I make no claims to being an expert but if you think stray currents are not a problem in marinas you might try googling the words stray current in marina. There seem to be a lot of insurance companies quite worried about it as well as the ABYC. are they all worried about nothing?
Completely different subject. Stray current is NOT from a hot AC lead in the water.

Google drowning + marina + electricity and see if any are salt water. My first hit, just now, was...

Electric Shock Drowning (ESD) Explained - Seaworthy Magazine - BoatUS

"Why fresh water and not salt? Salt-water is anywhere from 50 to 1,000 times more conductive than fresh water. The conductivity of the human body when wet lies between the two, but is much closer to saltwater than fresh. In saltwater, the human body only slows electricity down, so most of it will go around a swimmer on its way back to ground unless the swimmer grabs hold of something — like a propeller or a swim ladder — that's electrified. In fresh water, the current gets "stuck" trying to return to its source and generates voltage gradients that will take a shortcut through the human body. A voltage gradient of just 2 volts AC per foot in fresh water can deliver sufficient current to kill a swimmer who bridges it. Many areas on watersheds and rivers may be salty, brackish, or fresh depending upon rainfall or tidal movements. If you boat in these areas, treat the water as if it were fresh just to be on the safe side."

PLEASE, if I am wrong and there is a documented seawater case in a recreational marina, I think we ALL want to read about it.

I'm not sayin' be careless, just be afraid of the right things.
__________________
Gear Testing--Engineering--Sailing

Writing full-time since 2014.
Bookstore:http://sail-delmarva.blogspot.com/20...ook-store.html
thinwater is offline   Reply With Quote
Old 11-08-2015, 17:21   #23
Registered User

Join Date: Jan 2014
Posts: 596
Re: Dangerous Swim : Places I Would NOT Swim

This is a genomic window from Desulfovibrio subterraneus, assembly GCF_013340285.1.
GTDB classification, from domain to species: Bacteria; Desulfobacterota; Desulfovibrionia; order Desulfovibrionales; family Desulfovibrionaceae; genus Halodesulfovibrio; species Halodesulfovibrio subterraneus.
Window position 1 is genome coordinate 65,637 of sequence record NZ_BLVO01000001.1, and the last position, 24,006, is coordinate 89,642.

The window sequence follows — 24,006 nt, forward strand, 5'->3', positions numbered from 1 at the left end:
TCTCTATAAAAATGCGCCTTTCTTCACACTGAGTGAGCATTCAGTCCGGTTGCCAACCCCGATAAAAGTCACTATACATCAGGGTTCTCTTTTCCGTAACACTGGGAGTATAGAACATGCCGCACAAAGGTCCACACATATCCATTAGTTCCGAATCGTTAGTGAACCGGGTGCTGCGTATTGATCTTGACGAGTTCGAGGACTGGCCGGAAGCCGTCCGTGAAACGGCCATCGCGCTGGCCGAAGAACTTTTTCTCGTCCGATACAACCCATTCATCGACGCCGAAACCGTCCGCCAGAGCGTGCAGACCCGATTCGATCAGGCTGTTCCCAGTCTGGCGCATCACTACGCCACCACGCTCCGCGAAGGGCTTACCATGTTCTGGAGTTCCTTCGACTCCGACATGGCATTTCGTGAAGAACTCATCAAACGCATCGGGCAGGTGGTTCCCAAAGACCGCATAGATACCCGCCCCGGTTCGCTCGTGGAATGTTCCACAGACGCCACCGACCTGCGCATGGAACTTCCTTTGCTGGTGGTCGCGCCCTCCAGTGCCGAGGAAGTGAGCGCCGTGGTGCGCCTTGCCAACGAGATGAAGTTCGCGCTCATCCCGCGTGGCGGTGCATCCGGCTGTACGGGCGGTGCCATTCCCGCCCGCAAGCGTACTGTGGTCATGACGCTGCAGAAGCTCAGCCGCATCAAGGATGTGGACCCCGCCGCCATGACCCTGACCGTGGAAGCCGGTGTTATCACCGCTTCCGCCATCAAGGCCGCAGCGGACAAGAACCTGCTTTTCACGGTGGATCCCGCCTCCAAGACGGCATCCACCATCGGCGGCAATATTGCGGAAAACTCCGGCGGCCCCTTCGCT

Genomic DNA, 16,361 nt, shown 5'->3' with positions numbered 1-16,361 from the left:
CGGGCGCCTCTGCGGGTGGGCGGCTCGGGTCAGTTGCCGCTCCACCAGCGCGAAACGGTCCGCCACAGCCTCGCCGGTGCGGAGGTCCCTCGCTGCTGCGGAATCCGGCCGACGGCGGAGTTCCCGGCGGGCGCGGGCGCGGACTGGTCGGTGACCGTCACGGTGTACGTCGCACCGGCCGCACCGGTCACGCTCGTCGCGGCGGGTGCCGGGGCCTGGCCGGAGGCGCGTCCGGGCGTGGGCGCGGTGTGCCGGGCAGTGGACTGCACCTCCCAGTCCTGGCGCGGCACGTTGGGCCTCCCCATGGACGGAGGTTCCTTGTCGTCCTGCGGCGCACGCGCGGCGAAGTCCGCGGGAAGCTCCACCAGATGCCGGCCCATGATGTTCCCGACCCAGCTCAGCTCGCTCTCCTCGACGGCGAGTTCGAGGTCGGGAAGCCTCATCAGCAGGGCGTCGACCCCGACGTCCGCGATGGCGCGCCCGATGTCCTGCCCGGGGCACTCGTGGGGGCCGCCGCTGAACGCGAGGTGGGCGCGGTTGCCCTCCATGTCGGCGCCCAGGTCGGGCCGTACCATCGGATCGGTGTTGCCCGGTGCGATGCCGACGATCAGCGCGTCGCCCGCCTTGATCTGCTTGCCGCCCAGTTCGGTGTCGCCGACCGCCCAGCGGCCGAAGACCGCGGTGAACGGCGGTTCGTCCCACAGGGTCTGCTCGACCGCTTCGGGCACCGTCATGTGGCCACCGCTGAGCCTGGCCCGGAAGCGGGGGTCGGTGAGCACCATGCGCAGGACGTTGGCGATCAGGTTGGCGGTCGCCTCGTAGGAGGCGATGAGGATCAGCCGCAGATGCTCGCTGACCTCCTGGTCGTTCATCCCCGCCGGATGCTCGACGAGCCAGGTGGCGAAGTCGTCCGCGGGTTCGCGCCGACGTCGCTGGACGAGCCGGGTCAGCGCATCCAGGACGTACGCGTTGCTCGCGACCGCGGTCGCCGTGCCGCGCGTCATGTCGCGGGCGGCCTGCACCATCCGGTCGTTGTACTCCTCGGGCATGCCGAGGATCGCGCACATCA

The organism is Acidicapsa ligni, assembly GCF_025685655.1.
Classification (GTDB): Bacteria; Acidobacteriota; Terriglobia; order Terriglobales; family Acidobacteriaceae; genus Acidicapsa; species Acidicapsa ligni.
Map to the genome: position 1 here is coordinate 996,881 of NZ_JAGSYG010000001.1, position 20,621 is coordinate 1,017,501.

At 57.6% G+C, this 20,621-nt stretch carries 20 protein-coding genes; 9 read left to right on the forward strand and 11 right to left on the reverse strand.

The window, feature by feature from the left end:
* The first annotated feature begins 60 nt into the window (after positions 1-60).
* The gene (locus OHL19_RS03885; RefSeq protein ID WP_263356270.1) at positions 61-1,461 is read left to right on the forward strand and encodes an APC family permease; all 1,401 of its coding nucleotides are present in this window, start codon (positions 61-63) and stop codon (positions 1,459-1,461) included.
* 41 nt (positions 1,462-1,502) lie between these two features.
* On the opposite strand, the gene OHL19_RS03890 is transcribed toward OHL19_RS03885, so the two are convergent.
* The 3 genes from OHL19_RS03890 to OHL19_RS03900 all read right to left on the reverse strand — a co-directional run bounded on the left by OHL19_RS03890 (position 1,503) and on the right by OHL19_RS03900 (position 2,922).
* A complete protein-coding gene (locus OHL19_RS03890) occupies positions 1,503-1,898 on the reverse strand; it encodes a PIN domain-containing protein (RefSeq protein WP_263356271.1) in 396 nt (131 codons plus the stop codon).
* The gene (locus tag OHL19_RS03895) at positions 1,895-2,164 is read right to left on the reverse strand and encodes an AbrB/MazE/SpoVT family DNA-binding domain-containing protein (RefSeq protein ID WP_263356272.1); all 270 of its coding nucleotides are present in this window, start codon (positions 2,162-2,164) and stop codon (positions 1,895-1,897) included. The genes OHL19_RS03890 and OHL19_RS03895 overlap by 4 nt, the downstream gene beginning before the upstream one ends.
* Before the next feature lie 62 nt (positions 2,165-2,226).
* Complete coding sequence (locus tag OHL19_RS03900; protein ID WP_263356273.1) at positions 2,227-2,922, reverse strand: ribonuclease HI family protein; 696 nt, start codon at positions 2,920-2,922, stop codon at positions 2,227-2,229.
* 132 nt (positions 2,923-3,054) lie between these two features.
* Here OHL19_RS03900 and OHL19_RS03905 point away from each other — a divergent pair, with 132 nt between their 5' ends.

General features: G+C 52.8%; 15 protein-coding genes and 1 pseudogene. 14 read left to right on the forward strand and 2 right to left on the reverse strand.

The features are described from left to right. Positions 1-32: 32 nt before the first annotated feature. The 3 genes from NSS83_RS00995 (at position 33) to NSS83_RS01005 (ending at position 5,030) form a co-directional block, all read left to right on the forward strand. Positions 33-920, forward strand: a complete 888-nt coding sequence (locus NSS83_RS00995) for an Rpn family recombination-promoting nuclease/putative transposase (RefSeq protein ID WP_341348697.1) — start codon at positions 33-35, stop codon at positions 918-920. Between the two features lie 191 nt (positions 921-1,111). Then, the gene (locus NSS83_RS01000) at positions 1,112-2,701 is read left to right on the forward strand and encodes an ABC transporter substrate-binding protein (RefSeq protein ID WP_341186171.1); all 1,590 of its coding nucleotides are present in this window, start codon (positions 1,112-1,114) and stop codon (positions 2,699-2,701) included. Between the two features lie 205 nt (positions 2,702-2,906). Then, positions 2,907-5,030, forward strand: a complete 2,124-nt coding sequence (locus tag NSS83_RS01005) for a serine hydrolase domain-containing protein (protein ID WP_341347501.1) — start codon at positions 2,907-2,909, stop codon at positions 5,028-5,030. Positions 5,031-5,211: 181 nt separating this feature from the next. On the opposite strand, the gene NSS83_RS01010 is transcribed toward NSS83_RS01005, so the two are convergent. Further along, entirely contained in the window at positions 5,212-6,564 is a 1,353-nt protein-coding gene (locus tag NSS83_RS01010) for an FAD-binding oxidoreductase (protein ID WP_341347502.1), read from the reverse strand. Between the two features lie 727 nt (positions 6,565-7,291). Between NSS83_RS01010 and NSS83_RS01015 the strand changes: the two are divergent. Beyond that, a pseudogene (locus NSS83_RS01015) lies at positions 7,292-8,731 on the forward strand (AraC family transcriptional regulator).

When I was a kid we would swim in all sorts of fresh water lakes in FLA. Not sure if that is the thing to do since the gators have come back in huge numbers...

Back about 1990, I was at Holiday Park west of Ft. Lauderdale. This is a marina with boat ramps to the Water Management Districts aka The Everglades. You could go down there during the day, head down the L67 canal or go out in the Sawgrass and you would be lucky to see a gator.

At dusk one day, a gator hit a pretty good size Gar fish but did not kill the fish. The Gar was injured and swimming in a circle. The gator surfaced and made its way to finish its meal which it did with a big CHOMP.

That was not scary. What was scary was the dozens of gators that emerged from the Cattails and started after the injured circling Gar. They must have picked up on the strange vibrations in the water. Until the gators had emerged from the weeds, you would not have known that they were there. If you go down to some of these boat ramps at night and shine a light, you will see gazillions of eye pairs that are all gators.....

A swimmer would have no chance in that water in some of these areas.

Later,
Dan
__________________
dannc is offline   Reply With Quote
Old 11-08-2015, 17:29   #24
Writing Full-Time Since 2014
 
thinwater's Avatar

Join Date: Nov 2008
Location: Deale, MD
Boat: PDQ Altair, 32/34
Posts: 4,348
Re: Dangerous Swim : Places I Would NOT Swim

Quote:
Originally Posted by Steady Hand View Post
Thanks for posting that info. I did not know that.

I wonder about another scenario and would like your more informed/knowledgeable opinion on it. This a sincere request for some advice.